When Andy White crawled out of bed on September 11, 1962, he hadn’t a clue that his day would be an event marked in musical history. Even after he arrived at London’s Abbey Road Studios for a 10 a.m.-1 p.m. session, at the request of EMI producer George Martin, and played drums behind several oddly dressed young gentlemen, White had no idea that he had joined, if only for three hours, what would become one of the world’s greatest phenomena.
In fact, White is rather blase about the session. After all, he’d already done countless studio sessions for numerous record companies and nameless artists. What made this one any different? As a result, Andy White doesn’t remember many details of that day.
Either George Martin or his assistant, Ron Richards, had called in the Glasgow, Scotland-born hired hand to fill in for the Beatles’ new drummer, Ringo Starr. White was a sure thing. Though his background was in jazz and bagpipe bands, he had earned a reputation as a rock ’n’ roll drummer on a popular English TV show called Boy Meets Girl, backing up such artists as Eddie Cochran and Gene Vincent.
About ten years ago, White married an American, Thea Ruth, and moved with her to New Jersey, where he lives today, teaching music and playing drums in a bagpipe band. Looking back over his long career, he can boast of playing on Tom Jones’ debut single, “It’s Not Unusual,” and touring for several year' as Marlene Dietrich’s personal drummer. But nothing comes close to the dav he played on the Beatles’ very first hit record, “Love Me Do.”
SH-BOONI: Did the call to do the Beatles session come in like any other?
ANDY: Yeah, actually I didn’t even know what the session was going to be The Beatles were relatively unknown at the time, anyway. My [first] wife was from Liverpool, so I’d heard of them, but most people hadn’t.
SH-BOOM: You walked into the studio, and then what happened?
ANDY: I just walked in and set up the drums as usual, and then got introduced to the guys and started doing the stuff.
SH-BOOM: What did Ringo do?
ANDY: Nothing, really. He just stayed in the background.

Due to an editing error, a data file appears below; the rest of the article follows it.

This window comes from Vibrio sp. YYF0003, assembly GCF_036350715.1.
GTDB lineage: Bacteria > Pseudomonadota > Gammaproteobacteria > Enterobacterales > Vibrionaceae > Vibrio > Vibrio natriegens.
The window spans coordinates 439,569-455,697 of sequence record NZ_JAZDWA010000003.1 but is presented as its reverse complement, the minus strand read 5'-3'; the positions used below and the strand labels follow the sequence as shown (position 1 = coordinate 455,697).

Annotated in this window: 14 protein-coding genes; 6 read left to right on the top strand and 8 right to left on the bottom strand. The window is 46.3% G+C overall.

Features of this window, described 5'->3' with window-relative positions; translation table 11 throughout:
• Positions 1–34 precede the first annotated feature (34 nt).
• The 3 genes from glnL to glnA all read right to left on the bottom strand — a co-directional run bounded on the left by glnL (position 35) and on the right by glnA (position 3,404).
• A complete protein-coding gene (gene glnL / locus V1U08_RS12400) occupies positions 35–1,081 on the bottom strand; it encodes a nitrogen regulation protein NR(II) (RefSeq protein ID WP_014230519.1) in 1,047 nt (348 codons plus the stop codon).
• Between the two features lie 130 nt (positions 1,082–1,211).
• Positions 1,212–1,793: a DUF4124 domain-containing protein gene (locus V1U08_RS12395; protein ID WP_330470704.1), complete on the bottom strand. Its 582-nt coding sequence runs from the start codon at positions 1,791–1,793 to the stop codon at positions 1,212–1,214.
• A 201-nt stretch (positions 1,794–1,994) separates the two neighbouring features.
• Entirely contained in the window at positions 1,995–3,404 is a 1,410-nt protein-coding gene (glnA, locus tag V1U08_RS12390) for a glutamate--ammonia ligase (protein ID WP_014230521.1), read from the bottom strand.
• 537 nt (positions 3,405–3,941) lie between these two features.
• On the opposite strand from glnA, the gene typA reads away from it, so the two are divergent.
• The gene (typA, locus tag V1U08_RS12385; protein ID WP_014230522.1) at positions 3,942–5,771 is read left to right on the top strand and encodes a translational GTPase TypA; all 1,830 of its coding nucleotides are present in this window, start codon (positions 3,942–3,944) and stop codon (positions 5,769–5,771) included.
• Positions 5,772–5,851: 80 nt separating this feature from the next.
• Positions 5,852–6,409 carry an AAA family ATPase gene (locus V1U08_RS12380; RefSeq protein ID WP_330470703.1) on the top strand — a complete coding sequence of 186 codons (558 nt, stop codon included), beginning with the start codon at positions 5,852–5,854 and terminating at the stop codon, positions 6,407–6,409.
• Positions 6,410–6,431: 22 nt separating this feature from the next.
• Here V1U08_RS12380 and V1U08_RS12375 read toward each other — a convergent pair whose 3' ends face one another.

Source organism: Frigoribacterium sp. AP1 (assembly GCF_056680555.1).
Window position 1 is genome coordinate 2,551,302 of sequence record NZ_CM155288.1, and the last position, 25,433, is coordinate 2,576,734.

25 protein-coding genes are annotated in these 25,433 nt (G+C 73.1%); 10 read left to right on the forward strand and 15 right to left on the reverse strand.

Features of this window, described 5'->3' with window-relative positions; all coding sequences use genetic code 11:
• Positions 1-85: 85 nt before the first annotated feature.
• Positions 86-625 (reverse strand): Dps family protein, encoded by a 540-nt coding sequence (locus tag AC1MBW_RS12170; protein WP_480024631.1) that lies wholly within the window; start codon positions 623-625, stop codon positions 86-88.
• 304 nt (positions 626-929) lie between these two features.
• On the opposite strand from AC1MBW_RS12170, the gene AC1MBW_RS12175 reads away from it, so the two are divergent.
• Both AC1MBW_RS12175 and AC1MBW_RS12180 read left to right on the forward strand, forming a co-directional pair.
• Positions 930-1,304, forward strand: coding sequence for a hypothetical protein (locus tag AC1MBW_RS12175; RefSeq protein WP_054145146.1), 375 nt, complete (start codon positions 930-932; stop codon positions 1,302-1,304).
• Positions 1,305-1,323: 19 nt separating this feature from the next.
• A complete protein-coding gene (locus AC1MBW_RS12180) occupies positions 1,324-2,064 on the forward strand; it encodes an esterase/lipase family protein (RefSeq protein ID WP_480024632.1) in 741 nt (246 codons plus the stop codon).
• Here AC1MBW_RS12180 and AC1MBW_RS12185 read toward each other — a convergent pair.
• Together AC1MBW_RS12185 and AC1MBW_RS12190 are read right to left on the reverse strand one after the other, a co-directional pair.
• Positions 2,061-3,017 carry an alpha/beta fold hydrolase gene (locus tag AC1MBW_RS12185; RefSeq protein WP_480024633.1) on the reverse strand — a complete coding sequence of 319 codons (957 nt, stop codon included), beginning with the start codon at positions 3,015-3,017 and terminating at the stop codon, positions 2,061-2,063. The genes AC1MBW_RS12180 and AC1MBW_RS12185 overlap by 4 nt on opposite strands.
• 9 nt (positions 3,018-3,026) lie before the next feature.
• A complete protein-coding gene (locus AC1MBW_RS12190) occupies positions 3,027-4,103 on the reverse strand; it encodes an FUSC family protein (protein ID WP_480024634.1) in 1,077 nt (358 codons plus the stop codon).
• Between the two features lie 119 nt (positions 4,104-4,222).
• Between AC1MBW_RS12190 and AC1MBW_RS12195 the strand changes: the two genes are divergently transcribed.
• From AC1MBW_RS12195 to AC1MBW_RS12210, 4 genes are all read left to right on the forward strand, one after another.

SH-BOOM: How were you approached with the song?
ANDY: They didn’t have any charts or anything, so they had to play through the stuff, so that I could find out what they wanted me to do.
SH-BOOM: You’re on the single version of “Love Me Do,” and Ringo is on the album version. Why’d they redo it for the album?
ANDY: I don’t know.
SH-BOOM: What did you think of the material?
ANDY: I liked the session because it was all their own material, since most of the other groups were only doing covers of American numbers. I think because the stuff was new and fresh and sounded different, it felt a little special.
SH-BOOM: How much were you paid for the session?
ANDY; It worked out at that time to be something like $15.
SH-BOOM: You got $15 to play with the Beatles on “Love Me Do”?
ANDY: And a couple of others. We did a version of “P.S. I Love You,” which I believe is the one they issued, and I did a version of “Please, Please Me,” which EMI later said they lost the track of. Fifteen dollars was the union rate for a three-hour session.
SH-BOOM: On “Love Me Do,” Ringo was playing tambourine. What about the other songs?
ANDY: He didn’t play anything. I don’t know if he played maracas on “P.S. I Love You.” I don’t think so. Most of the time he was up in the box.
SH-BOOM: Did the guys in the group clown around?
ANDY: They were clowning around, but they got on with the work. They didn’t mess around too much to jeopardize the project.
SH-BOOM: Do you remember much else about the session?
ANDY: Not really, because my time was all taken up with getting on with the session. Sometimes I was going into three different sessions a day, and they all had four or five numbers to get down, so that’s what I did.
SH-BOOM: Did George Martin tell you what he wanted?
ANDY: He basically left it up to them, because they had been playing these numbers for some time before, [and] they knew what they wanted. He was in the box most of the time. John and Paul were the main influence. They had written the stuff.
SH-BOOM: Did you ever see the Beatles in person again?
ANDY: No, the only person I saw was Paul once at EMI, maybe a couple of years later. He was in the office for some reason, and I was working there.
SH-BOOM: Do you get a rush when you hear “Love Me Do” on the radio?
ANDY: No, not really. I’ve heard it so many times. [Laughs]
SH-BOOM; Did the song make you famous, at least in England?
ANDY: It didn’t, because nobody was supposed to know. It was an unwritten law. People in the business knew, but it wasn’t until 20 years later that [the news] came out. [EMI] actually released a 12-inch LP in 1982 with both versions of “Love Me Do” on it, as well as “P.S. I Love You.” Side One has “Love Me Do” and Side Two has it, and it says, “Original single version,” and there’s a blurb at the bottom which mentions me having been on it. It was just a sales gimmick—two different versions.
SH-BOOM: If we hear the Beatles’ “Love Me Do” on the radio, how can we tell if you’re on it?
ANDY: if you hear the tambourine, I’m the one on drums.http://www.beatles.ru/books/paper.asp?id=2528